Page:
Composing Outside the Box

It’s not every day that a composer’s style combines Philip Glass and Beck and yet, that’s exactly what music professor Joshua Harris does. And now, his creativity and innovation have been recognized by the Barlow Endowment at Brigham Young University: he’s been commissioned to compose a new piece for Hub New Music next year.

Posted on October 13, 2022

The Barlow Endowment supports the creation of new music and every year, they award the Barlow Prize, which is one of the most prestigious awards for composition in the country. Professor Harris didn’t Barlow Prize (though we’re sure it’s only a matter of time!), but he did win one of a small number of general commissions the fund supports. “Grants like this give legitimacy to my work and also allow me to compose for the best musicians around the country because Barlow only awards commissions when a top-tier ensemble is involved in the project,” Josh observes.

Over the next year, Josh will compose a new piece for Hub New Music. Work like that is a big benefit to Sweet Briar students who will have the opportunity to work with the group when they come to campus next spring. “Not-for-profit performing arts organizations like Hub have a lot to offer our students,” Josh says.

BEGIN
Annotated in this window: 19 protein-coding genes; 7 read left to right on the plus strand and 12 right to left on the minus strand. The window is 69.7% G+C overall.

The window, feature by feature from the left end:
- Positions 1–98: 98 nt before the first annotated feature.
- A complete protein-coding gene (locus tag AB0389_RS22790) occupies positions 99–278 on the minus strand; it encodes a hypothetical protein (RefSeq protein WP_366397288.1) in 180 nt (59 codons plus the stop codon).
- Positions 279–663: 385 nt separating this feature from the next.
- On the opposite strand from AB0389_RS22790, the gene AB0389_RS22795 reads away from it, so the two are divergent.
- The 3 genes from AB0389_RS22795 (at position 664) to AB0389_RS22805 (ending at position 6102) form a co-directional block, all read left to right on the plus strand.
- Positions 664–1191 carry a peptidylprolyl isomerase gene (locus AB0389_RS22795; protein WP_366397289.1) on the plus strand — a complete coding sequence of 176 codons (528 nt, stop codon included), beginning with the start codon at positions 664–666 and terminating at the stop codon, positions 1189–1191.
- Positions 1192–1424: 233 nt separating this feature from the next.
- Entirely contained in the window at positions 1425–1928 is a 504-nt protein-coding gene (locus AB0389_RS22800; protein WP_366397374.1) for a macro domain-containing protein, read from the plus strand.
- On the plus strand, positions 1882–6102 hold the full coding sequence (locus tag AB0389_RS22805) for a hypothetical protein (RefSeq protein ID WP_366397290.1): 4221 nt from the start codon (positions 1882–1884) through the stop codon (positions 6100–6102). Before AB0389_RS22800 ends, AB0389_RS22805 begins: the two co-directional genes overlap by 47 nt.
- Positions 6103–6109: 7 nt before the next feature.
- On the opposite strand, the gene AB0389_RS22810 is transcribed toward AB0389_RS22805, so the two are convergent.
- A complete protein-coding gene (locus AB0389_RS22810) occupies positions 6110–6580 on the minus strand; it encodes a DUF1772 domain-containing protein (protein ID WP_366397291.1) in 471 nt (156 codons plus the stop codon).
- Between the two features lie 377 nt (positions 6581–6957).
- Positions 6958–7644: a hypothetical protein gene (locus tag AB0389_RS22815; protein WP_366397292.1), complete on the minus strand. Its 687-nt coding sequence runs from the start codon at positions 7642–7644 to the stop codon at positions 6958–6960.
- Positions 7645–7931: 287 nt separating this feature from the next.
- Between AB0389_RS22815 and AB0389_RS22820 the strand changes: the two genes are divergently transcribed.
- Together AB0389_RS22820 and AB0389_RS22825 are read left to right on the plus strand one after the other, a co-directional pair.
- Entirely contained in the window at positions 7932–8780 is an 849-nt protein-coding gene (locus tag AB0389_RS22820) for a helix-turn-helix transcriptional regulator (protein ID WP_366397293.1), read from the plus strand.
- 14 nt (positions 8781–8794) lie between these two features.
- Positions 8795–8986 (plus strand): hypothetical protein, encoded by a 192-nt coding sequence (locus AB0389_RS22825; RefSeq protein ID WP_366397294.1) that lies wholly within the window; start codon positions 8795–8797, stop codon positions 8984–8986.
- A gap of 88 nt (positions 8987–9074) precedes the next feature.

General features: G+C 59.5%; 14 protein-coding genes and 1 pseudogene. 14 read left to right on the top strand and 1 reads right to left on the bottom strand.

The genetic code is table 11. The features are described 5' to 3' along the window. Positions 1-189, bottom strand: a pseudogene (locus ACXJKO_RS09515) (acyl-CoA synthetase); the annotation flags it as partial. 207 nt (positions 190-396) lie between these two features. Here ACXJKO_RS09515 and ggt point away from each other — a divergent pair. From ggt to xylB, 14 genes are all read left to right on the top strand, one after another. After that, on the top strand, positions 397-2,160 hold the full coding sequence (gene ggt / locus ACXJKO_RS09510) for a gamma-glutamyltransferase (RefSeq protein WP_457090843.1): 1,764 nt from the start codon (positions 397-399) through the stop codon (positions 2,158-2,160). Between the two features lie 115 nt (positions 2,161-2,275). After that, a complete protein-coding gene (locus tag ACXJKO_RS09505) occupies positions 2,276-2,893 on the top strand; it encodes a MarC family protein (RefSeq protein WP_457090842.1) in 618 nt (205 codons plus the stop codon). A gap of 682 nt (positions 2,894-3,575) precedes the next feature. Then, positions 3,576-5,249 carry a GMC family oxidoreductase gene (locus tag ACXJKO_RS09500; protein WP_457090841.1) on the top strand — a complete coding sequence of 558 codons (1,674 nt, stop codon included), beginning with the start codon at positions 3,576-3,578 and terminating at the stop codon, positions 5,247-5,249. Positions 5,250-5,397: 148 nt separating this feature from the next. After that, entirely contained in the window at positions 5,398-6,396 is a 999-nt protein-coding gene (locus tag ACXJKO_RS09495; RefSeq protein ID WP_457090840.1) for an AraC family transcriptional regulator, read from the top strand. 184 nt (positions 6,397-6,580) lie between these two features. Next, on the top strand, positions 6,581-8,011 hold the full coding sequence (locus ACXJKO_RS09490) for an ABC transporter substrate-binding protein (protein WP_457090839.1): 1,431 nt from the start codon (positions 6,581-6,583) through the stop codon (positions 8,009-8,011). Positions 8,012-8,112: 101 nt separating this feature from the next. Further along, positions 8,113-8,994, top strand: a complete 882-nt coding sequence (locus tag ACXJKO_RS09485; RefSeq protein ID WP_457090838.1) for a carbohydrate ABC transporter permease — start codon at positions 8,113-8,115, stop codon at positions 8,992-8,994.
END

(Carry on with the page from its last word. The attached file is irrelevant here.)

Josh describes his composition style as “ambient and textural.” His main influences are minimalist composers like Phillip Glass, conceptual composers like John Cage, and art rock like Radiohead, Beck, and St. Vincent. He composes for both acoustic instruments and computer music and recently, he’s been recording improvisations on electric guitar and making immersive sound and video pieces. Last spring, he composed a piece for Akropolis Reed Quintet that included a densely textured surround sound component that he recorded on guitar, but which, he says, didn’t sound anything like a guitar.

“My music has a strong chance component, which I also think of as algorithmic music,” he tells us. “I create the algorithm, or set of rules, but within those rules, the performers have a lot of room to make their own choices. This results in a different performance each time.”

Josh’s innovation isn’t limited to his own compositions, of course. At Sweet Briar, he started Daisy’s Harp, an experimental ensemble group that includes voices and instruments. The group fosters a “Do-it-Yourself” ethos that encourages the student performers to be creative. The group has collaborated with Sweet Briar’s engineering faculty to bring technology and music together.

We can’t wait to hear what they come up with next.